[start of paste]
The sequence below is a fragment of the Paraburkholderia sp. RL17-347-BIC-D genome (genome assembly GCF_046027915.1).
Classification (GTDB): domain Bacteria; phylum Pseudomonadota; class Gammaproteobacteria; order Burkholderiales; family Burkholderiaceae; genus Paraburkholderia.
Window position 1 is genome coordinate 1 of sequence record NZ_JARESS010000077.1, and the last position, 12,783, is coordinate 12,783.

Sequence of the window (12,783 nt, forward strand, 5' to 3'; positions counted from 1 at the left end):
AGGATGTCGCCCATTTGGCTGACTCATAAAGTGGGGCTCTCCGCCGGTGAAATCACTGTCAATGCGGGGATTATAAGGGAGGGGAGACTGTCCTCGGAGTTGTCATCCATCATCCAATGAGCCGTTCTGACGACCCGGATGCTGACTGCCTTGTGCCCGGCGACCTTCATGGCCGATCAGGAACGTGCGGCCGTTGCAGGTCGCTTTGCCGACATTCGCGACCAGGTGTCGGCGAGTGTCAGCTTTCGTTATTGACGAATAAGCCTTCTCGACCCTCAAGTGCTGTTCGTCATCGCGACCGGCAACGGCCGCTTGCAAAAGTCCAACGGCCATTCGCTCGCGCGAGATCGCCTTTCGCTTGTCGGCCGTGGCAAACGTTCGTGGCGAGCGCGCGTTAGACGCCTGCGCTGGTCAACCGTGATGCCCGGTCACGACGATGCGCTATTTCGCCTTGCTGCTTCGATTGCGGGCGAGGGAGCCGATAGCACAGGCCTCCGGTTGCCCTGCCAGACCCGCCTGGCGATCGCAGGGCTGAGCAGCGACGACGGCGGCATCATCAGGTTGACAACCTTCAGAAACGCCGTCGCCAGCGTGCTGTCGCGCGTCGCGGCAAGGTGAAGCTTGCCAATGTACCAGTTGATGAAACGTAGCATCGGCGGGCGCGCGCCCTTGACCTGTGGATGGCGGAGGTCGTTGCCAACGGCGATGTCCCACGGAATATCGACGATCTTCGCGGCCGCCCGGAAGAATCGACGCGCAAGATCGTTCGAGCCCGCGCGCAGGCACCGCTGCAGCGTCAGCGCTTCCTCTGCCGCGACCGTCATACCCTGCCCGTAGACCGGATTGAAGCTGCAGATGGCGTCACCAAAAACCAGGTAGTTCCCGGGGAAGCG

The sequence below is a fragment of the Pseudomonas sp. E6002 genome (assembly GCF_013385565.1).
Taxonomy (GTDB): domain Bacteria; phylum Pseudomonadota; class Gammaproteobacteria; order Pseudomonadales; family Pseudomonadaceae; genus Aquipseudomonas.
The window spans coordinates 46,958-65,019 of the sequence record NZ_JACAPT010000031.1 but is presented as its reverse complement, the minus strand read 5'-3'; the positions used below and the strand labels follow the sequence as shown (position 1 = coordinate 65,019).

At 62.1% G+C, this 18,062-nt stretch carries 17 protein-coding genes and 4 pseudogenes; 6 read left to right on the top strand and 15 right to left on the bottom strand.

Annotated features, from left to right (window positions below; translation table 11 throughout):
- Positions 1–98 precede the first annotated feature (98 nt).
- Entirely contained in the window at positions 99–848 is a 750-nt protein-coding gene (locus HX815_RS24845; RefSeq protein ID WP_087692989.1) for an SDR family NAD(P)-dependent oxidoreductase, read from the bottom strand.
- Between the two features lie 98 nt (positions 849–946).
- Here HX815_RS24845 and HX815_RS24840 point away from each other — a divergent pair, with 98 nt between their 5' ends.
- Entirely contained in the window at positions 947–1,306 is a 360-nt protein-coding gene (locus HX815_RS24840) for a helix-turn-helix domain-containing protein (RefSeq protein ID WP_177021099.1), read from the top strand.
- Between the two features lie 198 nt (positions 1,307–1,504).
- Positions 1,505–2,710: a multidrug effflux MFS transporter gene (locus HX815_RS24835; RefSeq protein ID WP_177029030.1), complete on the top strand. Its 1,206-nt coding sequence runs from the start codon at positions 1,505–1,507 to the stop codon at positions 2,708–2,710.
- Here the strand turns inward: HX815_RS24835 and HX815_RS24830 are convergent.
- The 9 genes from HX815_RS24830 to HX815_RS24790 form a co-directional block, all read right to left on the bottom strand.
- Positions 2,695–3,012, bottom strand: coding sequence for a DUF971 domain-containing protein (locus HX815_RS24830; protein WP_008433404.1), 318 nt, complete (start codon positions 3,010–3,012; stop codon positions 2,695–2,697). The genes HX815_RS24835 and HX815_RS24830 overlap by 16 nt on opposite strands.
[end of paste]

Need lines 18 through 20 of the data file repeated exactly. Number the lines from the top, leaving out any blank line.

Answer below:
- Here the strand turns inward: HX815_RS24835 and HX815_RS24830 are convergent.
- The 9 genes from HX815_RS24830 to HX815_RS24790 form a co-directional block, all read right to left on the bottom strand.
- Positions 2,695–3,012, bottom strand: coding sequence for a DUF971 domain-containing protein (locus HX815_RS24830; protein WP_008433404.1), 318 nt, complete (start codon positions 3,010–3,012; stop codon positions 2,695–2,697). The genes HX815_RS24835 and HX815_RS24830 overlap by 16 nt on opposite strands.